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Epigenetics of discordant monozygotic twins: implications for disease

Overview of attention for article published in Genome Medicine, July 2014
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About this Attention Score

  • In the top 5% of all research outputs scored by Altmetric
  • High Attention Score compared to outputs of the same age (97th percentile)
  • High Attention Score compared to outputs of the same age and source (90th percentile)

Mentioned by

news
2 news outlets
blogs
3 blogs
twitter
16 tweeters
facebook
1 Facebook page
googleplus
1 Google+ user

Citations

dimensions_citation
82 Dimensions

Readers on

mendeley
164 Mendeley
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Title
Epigenetics of discordant monozygotic twins: implications for disease
Published in
Genome Medicine, July 2014
DOI 10.1186/s13073-014-0060-z
Pubmed ID
Authors

Juan E Castillo-Fernandez, Tim D Spector, Jordana T Bell

Abstract

Monozygotic (MZ) twins share nearly all of their genetic variants and many similar environments before and after birth. However, they can also show phenotypic discordance for a wide range of traits. Differences at the epigenetic level may account for such discordances. It is well established that epigenetic states can contribute to phenotypic variation, including disease. Epigenetic states are dynamic and potentially reversible marks involved in gene regulation, which can be influenced by genetics, environment, and stochastic events. Here, we review advances in epigenetic studies of discordant MZ twins, focusing on disease. The study of epigenetics and disease using discordant MZ twins offers the opportunity to control for many potential confounders encountered in general population studies, such as differences in genetic background, early-life environmental exposure, age, gender, and cohort effects. Recently, analysis of disease-discordant MZ twins has been successfully used to study epigenetic mechanisms in aging, cancer, autoimmune disease, psychiatric, neurological, and multiple other traits. Epigenetic aberrations have been found in a range of phenotypes, and challenges have been identified, including sampling time, tissue specificity, validation, and replication. The results have relevance for personalized medicine approaches, including the identification of prognostic, diagnostic, and therapeutic targets. The findings also help to identify epigenetic markers of environmental risk and molecular mechanisms involved in disease and disease progression, which have implications both for understanding disease and for future medical research.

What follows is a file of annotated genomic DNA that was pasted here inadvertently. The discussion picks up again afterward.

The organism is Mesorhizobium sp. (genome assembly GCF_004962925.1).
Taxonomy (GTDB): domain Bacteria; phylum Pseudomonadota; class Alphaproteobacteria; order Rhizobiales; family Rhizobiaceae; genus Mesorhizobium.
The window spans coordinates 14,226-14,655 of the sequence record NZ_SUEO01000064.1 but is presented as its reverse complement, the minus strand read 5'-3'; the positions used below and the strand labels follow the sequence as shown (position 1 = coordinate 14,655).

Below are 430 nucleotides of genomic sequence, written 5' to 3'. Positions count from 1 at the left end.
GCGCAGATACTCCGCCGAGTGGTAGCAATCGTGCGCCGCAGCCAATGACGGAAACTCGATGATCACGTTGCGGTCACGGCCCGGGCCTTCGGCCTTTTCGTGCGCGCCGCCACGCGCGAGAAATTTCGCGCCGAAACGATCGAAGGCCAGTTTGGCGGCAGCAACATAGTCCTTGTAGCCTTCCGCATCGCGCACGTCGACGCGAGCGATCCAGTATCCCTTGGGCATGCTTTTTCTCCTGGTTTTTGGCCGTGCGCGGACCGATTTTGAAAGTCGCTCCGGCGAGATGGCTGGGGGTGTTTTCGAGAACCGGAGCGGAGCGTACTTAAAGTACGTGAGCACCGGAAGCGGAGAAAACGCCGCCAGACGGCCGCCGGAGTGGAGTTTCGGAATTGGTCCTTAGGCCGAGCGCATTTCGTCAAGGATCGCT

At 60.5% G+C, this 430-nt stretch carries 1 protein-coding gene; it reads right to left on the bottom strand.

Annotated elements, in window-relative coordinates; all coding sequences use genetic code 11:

Twitter Demographics

The data shown below were collected from the profiles of 16 tweeters who shared this research output. Click here to find out more about how the information was compiled.

Mendeley readers

The data shown below were compiled from readership statistics for 164 Mendeley readers of this research output. Click here to see the associated Mendeley record.

Geographical breakdown

Country Count As %
Spain 2 1%
United Kingdom 1 <1%
Luxembourg 1 <1%
Unknown 160 98%

Demographic breakdown

Readers by professional status Count As %
Student > Ph. D. Student 42 26%
Student > Bachelor 26 16%
Researcher 25 15%
Student > Master 21 13%
Student > Doctoral Student 10 6%
Other 28 17%
Unknown 12 7%
Readers by discipline Count As %
Agricultural and Biological Sciences 55 34%
Medicine and Dentistry 28 17%
Biochemistry, Genetics and Molecular Biology 26 16%
Neuroscience 14 9%
Psychology 9 5%
Other 16 10%
Unknown 16 10%

Attention Score in Context

This research output has an Altmetric Attention Score of 55. This is our high-level measure of the quality and quantity of online attention that it has received. This Attention Score, as well as the ranking and number of research outputs shown below, was calculated when the research output was last mentioned on 19 December 2019.
All research outputs
#353,523
of 14,372,609 outputs
Outputs from Genome Medicine
#74
of 1,007 outputs
Outputs of similar age
#5,574
of 192,665 outputs
Outputs of similar age from Genome Medicine
#2
of 22 outputs
Altmetric has tracked 14,372,609 research outputs across all sources so far. Compared to these this one has done particularly well and is in the 97th percentile: it's in the top 5% of all research outputs ever tracked by Altmetric.
So far Altmetric has tracked 1,007 research outputs from this source. They typically receive a lot more attention than average, with a mean Attention Score of 23.7. This one has done particularly well, scoring higher than 92% of its peers.
Older research outputs will score higher simply because they've had more time to accumulate mentions. To account for age we can compare this Altmetric Attention Score to the 192,665 tracked outputs that were published within six weeks on either side of this one in any source. This one has done particularly well, scoring higher than 97% of its contemporaries.
We're also able to compare this research output to 22 others from the same source and published within six weeks on either side of this one. This one has done particularly well, scoring higher than 90% of its contemporaries.